Saturday night’s howling winds and frigid cold had us worried. And we’d only begun planning the event less than a week before, with the New Year’s holiday intervening.

“Will they show up?”

Sunday morning, standing at Foley Square in lower Manhattan — the starting point of our “No Hate. No Fear.” solidarity march and rally — we had our answer.

Yes, they would — and how.

More than 25,000 people of all ages and from all walks of life converged from every direction. They came to proudly and publicly proclaim that an anti-Semitic attack against a visibly Orthodox Jew is an attack against all Jews, an attack against all New Yorkers, and an attack against all people of goodwill everywhere. And as we walked over the Brooklyn Bridge, with the sun shining brightly and the Statue of Liberty in full view, you felt the extraordinary power of our community.

The march and rally were conceived and funded by UJA, and planned along with the Jewish Community Relations Council of New York. We were also gratified to have ADL, AJC, and the New York Board of Rabbis join as co-sponsors. All told, nearly 200 organizations participated, with delegations from Cleveland, Connecticut, Massachusetts, New Jersey, Philadelphia, Washington, D.C., Montreal, and Toronto. Dozens of elected officials — including our senior-most political leaders from the state, city, and Congress — came out. And, in a beautiful display of solidarity, a parallel rally took place in Israel, on the streets of Jerusalem. You can get a sense of how the day unfolded in this short video.

We deliberately chose to march over the Brooklyn Bridge into the borough of Brooklyn — where most of the violent anti-Semitic incidents in New York have been perpetrated against visibly Orthodox Jews — to show our solidarity with this community. As I said at the rally: “The point of the march was not simply to walk across a bridge, but rather to build better bridges. Between all denominations of Jews. Between Jews and non-Jews.” So that we can more effectively combat anti-Semitism and all forms of hatred together.

It was deeply inspiring to hear from the diverse group who came together with us: the Cardinal of New York; the Bishop of Brooklyn; leading African-American and Islamic leaders; New York Times writer Bari Weiss; musicians Matisyahu, the Maccabeats, and Shulem Lemmer; and representatives from every denomination and community of Jewish life in New York — including Williamsburg, Crown Heights, Borough Park, and Monsey.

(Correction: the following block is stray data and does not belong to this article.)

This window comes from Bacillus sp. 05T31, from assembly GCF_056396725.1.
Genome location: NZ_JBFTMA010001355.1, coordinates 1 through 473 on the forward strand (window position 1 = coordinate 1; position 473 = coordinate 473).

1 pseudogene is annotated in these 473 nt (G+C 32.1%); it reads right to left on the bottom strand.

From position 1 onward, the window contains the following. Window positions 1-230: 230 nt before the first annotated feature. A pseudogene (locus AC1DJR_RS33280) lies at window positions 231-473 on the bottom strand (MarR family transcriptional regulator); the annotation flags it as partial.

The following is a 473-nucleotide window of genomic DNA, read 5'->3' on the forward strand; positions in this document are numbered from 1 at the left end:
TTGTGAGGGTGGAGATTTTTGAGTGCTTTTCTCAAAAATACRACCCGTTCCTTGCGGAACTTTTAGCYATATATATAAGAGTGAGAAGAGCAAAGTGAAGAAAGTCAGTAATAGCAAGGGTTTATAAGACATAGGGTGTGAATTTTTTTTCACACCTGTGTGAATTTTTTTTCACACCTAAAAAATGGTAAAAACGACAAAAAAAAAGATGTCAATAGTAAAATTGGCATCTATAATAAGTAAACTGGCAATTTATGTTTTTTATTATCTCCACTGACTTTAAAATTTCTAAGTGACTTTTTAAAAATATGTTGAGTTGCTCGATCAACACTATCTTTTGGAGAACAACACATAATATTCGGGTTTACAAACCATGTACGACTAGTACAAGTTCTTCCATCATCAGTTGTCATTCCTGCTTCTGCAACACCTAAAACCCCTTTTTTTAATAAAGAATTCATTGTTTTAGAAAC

What’s Next? 

Now, with the last megaphone packed away, we face an even more compelling question: “What’s next?”

To begin with, there’s still much more bridge-building to do. As has been reported in the press, despite significant outreach to the Haredi community in advance of Sunday’s event, not enough of the very community we were there to support showed up to march or attend the rally. There’s not a single reason, or simple solution, for that reality. At a minimum, though, the leadership across the spectrum of our Jewish community must commit to making bridge-building a shared communal priority. We must all learn to give each other the benefit of the doubt, replacing judgment with an open mind.

When it comes to bridge-building beyond the Jewish world, we’re going neighborhood by neighborhood, community by community. We know there are many young African-Americans and Haredi Jews living side by side who’ve never had the opportunity to speak with each other. A facilitated conversation and a shared dinner can go a long way, creating a space to break down stereotypes and prejudices. We’re also taking African-American and progressive local civil rights leaders to see Auschwitz and Israel to help inform their thinking, which in turn they will share with their constituents.

Critically, we also need to do more to adequately secure all our Jewish communal institutions. We’ve already helped fund more than 200 security assessments, an essential step for nonprofits seeking government security funding, and provided interest-free loans to cover their upfront costs. Our newly appointed Community Security Director Mitchell D. Silber will shortly begin hiring the five members of his team and an additional security camp specialist. We also just funded Community Security Service (CSS) to help onboard more volunteer security teams at local synagogues and other Jewish institutions.

Advocacy is another vital pillar — where UJA has garnered some important wins. In direct response to our efforts, Governor Cuomo raised state funding for institutions at risk of hate crimes from $25 million to $45 million. And I spoke on behalf of UJA at Senator Schumer’s press conference last week, strongly endorsing his announced proposal to quadruple federal security grants for nonprofit organizations from $90 million to $360 million.

These times demand our conviction, perseverance, and courage. They require us to denounce anti-Semitism and all forms of hate wherever we see it — especially when we see it in our own community and within our own political party. We must all also recognize that while a march and rally can be put together in less than a week, there’s no finish line in the fight against anti-Semitism.

Finally, I want to thank everyone who stood with us on Sunday, particularly those who patiently waited more than three hours to cross into Brooklyn. I’ll never forget what it felt like standing on the bridge and looking back, with only friends and allies as far as the eye could see.

And my enormous gratitude to all of you, who stand with us every day. Just look at what we can do when we come together.

Shabbat shalom